Your Connection To Jazz, Blues and NPR News
Play Live Radio
Next Up:
Available On Air Stations

Black History Month celebrations include hip-hop, pioneers, painters

Black History Month is being celebrated around the region through a series of programs and events, mostly virtual this year because of the COVID-19 pandemic.

The Washington State Historical Society is hosting two free online lectures. Thursday night (Feb. 4), Dr. Daudi Abe gives the history of hip-hop in Seattle.

Then later this month, on Feb. 25, virtual attendees on Facebook Live can hear a panel discussion about an African American pioneer named George Bush, and the Black artist Jacob Lawrence.

Bush was born in in the late 1700s and died in 1863 in Tumwater. Lawrence was born in 1917 and died in Seattle in 2000.

LaNesha DeBardelaben
LaNesha DeBardelaben

“And he told the story of Black Americana through art,” said LaNesha DeBardelaben, executive director of the Northwest African American Museum in Seattle. “And he also told the story of George Bush as well, so they are very much connected.”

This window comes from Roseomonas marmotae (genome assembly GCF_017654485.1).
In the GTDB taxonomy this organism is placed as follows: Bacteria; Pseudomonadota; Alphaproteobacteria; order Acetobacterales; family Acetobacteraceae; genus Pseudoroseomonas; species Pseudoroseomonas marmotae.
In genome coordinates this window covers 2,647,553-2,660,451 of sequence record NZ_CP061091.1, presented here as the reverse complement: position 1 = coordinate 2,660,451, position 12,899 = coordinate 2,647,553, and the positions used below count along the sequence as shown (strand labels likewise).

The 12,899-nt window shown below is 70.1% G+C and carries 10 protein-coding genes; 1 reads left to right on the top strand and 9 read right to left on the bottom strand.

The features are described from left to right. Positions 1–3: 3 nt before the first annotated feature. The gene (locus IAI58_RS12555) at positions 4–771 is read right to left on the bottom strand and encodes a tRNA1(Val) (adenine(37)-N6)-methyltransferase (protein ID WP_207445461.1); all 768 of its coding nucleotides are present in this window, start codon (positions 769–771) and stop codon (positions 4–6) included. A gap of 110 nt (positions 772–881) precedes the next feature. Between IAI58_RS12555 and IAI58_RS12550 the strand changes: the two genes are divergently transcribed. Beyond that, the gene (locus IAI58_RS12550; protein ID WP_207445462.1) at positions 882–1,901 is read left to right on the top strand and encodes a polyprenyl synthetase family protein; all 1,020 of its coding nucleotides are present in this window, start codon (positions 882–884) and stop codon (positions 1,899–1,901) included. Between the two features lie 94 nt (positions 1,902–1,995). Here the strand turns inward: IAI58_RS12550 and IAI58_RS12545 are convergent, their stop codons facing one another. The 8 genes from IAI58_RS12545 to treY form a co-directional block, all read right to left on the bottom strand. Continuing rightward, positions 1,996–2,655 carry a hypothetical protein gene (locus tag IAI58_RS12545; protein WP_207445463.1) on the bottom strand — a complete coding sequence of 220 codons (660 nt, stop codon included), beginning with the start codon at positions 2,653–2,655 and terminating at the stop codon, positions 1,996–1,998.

Those paintings are now in the collection of the Washington State Historical Society.

(Hear a longer conversation with DeBardelaben through the audio player above.)

The Northwest African American Museum has a slate of programming lined up for Black History Month. And DeBardelaben says they’re also marking Black Futures Month, a concurrent national celebration started about five years ago.

“Black History Month gives us an opportunity to honor and to uplift Black lives as we look along a very inspiring path that we’ve tread, the path behind us,” DeBardelaben said. “Black Futures Month allows us to look forward, to imagine and to reimagine, the kind of community and region and world that we want.”

More Black History Month events can be found at the KNKX Community Page

Ed Ronco came to KNKX in October 2013 as producer and reporter for KNKX’s Morning Edition. Ed started in public radio in 2009 at KCAW in Sitka, Alaska, where he covered everything from city government, to education, crime, science, the arts and more. Prior to public radio, Ed worked in newspapers, including four years at the South Bend (Ind.) Tribune, where he covered business, then politics and government.